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Article
October 1962

Trichorrhexis Nodosa and Amino Acid Metabolism

Author Affiliations

Miami, Fla.

Arch Dermatol. 1962;86(4):391. doi:10.1001/archderm.1962.01590100005001
Abstract

Screening of mentally defective children by paper chromatographic estimation of blood and urine amino acids has unearthed a new disease termed argininosuccinic aciduria.1 A summary of the 3 cases discovered to date2 reveals, in all, the presence of the classic but rare morphologic disturbance of scalp hairs—trichorrhexis nodosa. This diagnosis was confirmed by Dr. A. Jarrett, of London, who noted an abnormal red fluorescence of the fractured hair ends when stained with acridine orange.3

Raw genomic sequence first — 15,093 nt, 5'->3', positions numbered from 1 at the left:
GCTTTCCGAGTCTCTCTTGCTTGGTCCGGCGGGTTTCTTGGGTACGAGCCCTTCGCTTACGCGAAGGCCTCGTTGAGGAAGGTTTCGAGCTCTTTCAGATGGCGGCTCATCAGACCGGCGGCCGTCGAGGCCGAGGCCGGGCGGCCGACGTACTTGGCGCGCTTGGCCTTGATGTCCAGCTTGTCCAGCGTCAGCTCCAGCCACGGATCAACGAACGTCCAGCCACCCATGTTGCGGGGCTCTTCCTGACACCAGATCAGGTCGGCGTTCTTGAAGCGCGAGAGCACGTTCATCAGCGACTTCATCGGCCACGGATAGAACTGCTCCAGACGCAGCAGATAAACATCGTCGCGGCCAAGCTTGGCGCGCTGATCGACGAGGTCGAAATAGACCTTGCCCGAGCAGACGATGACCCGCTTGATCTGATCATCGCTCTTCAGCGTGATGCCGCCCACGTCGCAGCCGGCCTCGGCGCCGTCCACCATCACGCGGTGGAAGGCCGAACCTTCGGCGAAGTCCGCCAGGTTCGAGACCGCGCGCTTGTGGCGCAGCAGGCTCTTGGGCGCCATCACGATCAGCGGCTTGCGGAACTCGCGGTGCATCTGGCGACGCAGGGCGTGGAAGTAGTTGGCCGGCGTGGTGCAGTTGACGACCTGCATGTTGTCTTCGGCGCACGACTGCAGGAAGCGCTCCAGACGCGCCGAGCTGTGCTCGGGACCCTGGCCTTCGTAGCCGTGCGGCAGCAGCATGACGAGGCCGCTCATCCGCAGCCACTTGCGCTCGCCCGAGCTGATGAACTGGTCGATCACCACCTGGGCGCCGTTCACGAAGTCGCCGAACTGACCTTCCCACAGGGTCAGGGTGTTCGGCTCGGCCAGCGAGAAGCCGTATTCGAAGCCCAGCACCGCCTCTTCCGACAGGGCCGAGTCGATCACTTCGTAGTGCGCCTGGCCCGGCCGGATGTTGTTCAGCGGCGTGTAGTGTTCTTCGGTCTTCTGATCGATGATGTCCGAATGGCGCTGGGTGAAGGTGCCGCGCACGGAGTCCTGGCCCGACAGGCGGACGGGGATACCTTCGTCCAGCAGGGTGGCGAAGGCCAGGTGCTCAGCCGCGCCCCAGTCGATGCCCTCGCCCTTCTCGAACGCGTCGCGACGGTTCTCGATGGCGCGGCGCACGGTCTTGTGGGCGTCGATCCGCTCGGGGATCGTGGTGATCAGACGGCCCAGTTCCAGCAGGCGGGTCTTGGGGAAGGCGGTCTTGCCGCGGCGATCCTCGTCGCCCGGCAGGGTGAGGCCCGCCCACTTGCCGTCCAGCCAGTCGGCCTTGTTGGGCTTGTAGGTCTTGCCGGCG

The biochemical defect in argininosuccinic aciduria is expressed in the accumulation and excretion of large amounts of argininosuccinic acid, an intermediate in the Krebs-Henseleit cycle of urea production in mammals. Apparently the condensing enzyme of the over-all arginine synthetase system is active but the body is unable to split the product into arginine and fumarate. Preliminary observations4 have indicated that this cleavage enzyme is normally absent (at least under certain in vitro

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